Written by Guy Webster and Whitney Clavin
Pasadena, CA – On the three-year anniversary of the Mars landing of NASA’s Curiosity rover, NASA is unveiling two new online tools that open the mysterious terrain of the Red Planet to a new generation of explorers, inviting the public to help with its journey to Mars.
Mars Trek is a free, Web-based application that provides high-quality, detailed visualizations of the planet using real data from 50 years of NASA exploration and allowing astronomers, citizen scientists and students to study the Red Planet’s features.
Written by Elizabeth Landau
Pasadena, CA – Striking 3-D detail highlights a towering mountain, the brightest spots and other features on dwarf planet Ceres in a new video from NASA’s Dawn mission.
A prominent mountain with bright streaks on its steep slopes is especially fascinating to scientists. The peak’s shape has been likened to a cone or a pyramid. It appears to be about 4 miles (6 kilometers) high, with respect to the surface around it, according to the latest estimates. This means the mountain has about the same elevation as Mount McKinley in Denali National Park, Alaska, the highest point in North America.
NASA’s Near-Earth Object Wide-field Infrared Survey Explorer (NEOWISE) telescope studies Odd group of Asteroids
Written by DC Agle
Pasadena, CA – High above the plane of our solar system, near the asteroid-rich abyss between Mars and Jupiter, scientists have found a unique family of space rocks.
These interplanetary oddballs are the Euphrosyne (pronounced you-FROH-seh-nee) asteroids, and by any measure they have been distant, dark and mysterious — until now.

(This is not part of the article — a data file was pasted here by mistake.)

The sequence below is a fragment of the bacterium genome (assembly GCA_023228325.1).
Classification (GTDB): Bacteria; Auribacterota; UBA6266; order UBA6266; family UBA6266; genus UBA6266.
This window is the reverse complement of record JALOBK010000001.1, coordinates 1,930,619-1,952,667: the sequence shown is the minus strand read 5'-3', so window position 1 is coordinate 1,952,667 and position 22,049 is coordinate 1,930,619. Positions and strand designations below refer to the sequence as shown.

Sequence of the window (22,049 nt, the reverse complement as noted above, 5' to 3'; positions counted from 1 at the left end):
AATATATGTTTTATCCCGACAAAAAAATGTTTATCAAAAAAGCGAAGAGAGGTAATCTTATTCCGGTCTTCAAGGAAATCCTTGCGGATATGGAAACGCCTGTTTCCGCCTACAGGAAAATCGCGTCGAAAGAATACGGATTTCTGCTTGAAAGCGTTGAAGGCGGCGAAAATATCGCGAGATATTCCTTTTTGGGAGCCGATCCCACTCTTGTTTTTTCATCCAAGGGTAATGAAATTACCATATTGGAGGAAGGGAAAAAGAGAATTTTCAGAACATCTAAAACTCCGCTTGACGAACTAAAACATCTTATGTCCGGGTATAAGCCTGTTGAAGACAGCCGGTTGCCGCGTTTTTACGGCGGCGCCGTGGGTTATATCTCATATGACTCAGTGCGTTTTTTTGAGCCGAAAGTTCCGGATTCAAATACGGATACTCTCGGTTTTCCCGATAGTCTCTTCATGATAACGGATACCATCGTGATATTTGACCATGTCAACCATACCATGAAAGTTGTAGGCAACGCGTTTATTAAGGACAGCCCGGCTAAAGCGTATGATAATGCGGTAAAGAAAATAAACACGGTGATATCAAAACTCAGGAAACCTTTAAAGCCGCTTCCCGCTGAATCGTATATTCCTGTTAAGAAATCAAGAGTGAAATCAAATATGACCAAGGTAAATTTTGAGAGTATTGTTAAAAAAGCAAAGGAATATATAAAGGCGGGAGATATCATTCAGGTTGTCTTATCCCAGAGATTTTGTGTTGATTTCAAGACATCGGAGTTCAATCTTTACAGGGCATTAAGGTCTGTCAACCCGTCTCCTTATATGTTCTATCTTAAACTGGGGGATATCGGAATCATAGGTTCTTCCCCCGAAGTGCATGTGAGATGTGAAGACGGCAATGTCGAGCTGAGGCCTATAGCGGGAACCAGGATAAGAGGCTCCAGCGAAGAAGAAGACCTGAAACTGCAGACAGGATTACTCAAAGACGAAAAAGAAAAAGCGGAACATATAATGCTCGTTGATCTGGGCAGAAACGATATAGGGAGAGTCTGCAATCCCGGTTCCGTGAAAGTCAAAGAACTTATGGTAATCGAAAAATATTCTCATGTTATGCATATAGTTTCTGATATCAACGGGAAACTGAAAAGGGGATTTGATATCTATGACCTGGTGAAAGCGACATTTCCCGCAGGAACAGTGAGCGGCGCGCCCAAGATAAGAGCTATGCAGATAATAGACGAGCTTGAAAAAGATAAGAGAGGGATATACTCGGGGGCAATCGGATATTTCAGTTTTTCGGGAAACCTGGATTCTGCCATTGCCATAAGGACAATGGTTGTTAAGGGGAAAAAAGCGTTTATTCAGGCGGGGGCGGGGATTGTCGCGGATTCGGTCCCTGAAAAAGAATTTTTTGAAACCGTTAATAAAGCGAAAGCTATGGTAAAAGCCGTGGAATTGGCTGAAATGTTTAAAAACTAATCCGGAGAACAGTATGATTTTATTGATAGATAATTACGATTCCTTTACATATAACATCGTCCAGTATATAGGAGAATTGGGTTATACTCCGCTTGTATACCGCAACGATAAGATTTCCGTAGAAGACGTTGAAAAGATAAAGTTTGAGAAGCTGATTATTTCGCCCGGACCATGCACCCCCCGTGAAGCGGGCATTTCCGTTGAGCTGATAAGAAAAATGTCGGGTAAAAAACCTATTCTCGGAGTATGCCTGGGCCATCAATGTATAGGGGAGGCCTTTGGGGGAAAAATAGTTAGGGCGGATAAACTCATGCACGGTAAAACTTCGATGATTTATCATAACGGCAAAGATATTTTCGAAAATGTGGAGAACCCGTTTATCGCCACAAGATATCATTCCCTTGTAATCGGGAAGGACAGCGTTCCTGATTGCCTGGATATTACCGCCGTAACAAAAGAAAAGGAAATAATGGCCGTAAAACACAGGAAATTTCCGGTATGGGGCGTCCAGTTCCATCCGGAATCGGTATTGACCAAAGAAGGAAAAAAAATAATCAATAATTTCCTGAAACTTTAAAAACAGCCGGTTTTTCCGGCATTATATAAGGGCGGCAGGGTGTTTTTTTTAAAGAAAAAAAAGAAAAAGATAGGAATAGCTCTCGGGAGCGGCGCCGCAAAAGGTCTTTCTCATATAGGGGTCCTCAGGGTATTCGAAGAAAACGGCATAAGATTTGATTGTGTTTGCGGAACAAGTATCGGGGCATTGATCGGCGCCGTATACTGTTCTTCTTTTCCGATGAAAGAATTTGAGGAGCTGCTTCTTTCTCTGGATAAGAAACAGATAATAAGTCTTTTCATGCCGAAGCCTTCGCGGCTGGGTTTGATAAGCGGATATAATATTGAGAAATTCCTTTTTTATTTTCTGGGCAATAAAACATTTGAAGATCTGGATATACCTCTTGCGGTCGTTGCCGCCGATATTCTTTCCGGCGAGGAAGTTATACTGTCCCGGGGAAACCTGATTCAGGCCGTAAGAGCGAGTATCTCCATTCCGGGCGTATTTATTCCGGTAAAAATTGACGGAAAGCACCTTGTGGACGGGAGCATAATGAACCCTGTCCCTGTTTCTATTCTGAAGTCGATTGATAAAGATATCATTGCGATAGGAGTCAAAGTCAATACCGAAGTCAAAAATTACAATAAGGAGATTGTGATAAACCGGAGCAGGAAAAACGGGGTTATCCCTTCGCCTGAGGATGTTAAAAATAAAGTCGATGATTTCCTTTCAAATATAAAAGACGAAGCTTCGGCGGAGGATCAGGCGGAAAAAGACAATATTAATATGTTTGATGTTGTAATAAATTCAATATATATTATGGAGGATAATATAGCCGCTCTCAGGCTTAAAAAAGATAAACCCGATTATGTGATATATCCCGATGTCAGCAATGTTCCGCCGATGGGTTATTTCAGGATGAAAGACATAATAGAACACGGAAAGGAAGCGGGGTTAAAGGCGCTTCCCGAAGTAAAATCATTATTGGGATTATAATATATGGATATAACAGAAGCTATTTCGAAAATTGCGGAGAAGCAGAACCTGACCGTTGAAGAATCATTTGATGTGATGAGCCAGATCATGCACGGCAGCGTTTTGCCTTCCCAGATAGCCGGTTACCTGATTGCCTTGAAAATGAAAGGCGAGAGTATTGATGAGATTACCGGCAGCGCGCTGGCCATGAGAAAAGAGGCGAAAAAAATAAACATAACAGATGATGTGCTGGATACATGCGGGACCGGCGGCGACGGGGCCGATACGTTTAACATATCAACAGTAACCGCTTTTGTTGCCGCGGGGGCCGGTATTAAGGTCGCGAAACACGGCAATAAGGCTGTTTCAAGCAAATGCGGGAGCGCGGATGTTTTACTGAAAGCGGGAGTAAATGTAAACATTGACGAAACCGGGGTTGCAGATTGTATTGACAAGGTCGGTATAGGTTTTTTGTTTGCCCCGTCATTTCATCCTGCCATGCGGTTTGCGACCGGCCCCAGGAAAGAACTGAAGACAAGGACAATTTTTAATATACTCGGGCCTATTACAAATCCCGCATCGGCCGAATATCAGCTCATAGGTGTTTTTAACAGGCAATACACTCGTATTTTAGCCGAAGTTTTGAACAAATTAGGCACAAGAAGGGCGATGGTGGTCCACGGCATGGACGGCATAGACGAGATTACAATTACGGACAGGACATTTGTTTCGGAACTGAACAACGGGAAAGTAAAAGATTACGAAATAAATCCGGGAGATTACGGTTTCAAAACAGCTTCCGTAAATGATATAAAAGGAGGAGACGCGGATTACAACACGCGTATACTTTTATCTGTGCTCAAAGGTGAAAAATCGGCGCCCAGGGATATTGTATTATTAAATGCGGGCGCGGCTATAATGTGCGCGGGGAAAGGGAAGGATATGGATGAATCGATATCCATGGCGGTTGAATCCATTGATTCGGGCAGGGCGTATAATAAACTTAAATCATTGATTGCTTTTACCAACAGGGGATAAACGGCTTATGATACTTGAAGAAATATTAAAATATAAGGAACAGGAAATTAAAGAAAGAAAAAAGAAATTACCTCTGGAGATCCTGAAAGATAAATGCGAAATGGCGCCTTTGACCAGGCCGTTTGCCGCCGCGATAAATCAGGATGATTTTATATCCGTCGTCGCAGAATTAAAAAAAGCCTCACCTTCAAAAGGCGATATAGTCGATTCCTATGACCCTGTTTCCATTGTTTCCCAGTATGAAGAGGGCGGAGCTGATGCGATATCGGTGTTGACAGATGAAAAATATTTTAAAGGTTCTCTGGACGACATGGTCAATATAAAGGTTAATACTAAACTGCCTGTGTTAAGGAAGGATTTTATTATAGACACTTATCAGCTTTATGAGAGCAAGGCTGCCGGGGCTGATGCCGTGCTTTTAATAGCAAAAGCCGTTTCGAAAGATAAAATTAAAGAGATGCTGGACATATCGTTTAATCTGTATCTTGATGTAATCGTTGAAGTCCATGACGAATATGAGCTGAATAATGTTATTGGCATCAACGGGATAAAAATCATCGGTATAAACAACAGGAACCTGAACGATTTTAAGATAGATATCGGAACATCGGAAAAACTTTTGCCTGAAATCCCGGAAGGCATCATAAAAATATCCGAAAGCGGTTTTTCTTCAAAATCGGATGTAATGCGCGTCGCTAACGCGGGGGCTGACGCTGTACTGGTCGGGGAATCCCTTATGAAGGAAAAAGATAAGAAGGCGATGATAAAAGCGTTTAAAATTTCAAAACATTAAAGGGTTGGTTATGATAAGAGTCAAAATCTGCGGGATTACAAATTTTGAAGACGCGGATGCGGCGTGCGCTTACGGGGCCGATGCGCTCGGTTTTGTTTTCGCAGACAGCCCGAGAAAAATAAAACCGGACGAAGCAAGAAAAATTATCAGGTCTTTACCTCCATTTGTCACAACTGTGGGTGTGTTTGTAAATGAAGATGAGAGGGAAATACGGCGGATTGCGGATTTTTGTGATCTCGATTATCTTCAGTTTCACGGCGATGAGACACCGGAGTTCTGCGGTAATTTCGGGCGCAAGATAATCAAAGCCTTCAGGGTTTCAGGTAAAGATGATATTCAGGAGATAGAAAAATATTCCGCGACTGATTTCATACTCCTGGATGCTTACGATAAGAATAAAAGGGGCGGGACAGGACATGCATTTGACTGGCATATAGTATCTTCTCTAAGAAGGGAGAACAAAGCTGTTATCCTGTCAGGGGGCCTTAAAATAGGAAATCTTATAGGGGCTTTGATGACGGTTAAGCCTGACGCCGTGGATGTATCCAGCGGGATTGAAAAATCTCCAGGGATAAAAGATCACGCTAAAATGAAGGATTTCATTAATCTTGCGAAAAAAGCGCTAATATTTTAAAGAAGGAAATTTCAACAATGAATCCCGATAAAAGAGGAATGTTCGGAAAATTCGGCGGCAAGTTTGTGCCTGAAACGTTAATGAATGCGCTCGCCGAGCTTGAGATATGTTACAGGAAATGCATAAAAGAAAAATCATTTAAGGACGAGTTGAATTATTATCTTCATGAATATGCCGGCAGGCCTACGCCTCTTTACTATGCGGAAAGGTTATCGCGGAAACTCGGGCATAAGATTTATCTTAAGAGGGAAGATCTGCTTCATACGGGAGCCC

Distributed at the outer edge of the asteroid belt, the Euphrosynes have an unusual orbital path that juts well above the ecliptic, the equator of the solar system. The asteroid after which they are named, Euphrosyne — for an ancient Greek goddess of mirth — is about 156 miles (260 kilometers) across and is one of the 10 largest asteroids in the main belt.
Written by Guy Webster
Pasadena, CA – With its biggest orbit maneuver since 2006, NASA’s Mars Reconnaissance Orbiter (MRO) will prepare this week for the arrival of NASA’s next Mars lander, InSight, next year.
A planned 77-second firing of six intermediate-size thrusters on July 29th will adjust the orbit timing of the veteran spacecraft so it will be in position to receive radio transmissions from InSight as the newcomer descends through the Martian atmosphere and touches down on September 28th, 2016.
Written Dwayne Brown and Laurie Cantillo
Washington, D.C. – Flowing ice and a surprising extended haze are among the newest discoveries from NASA’s New Horizons mission, which reveal distant Pluto to be an icy world of wonders.
“We knew that a mission to Pluto would bring some surprises, and now — 10 days after closest approach — we can say that our expectation has been more than surpassed,” said John Grunsfeld, NASA’s associate administrator for the Science Mission Directorate. “With flowing ices, exotic surface chemistry, mountain ranges, and vast haze, Pluto is showing a diversity of planetary geology that is truly thrilling.”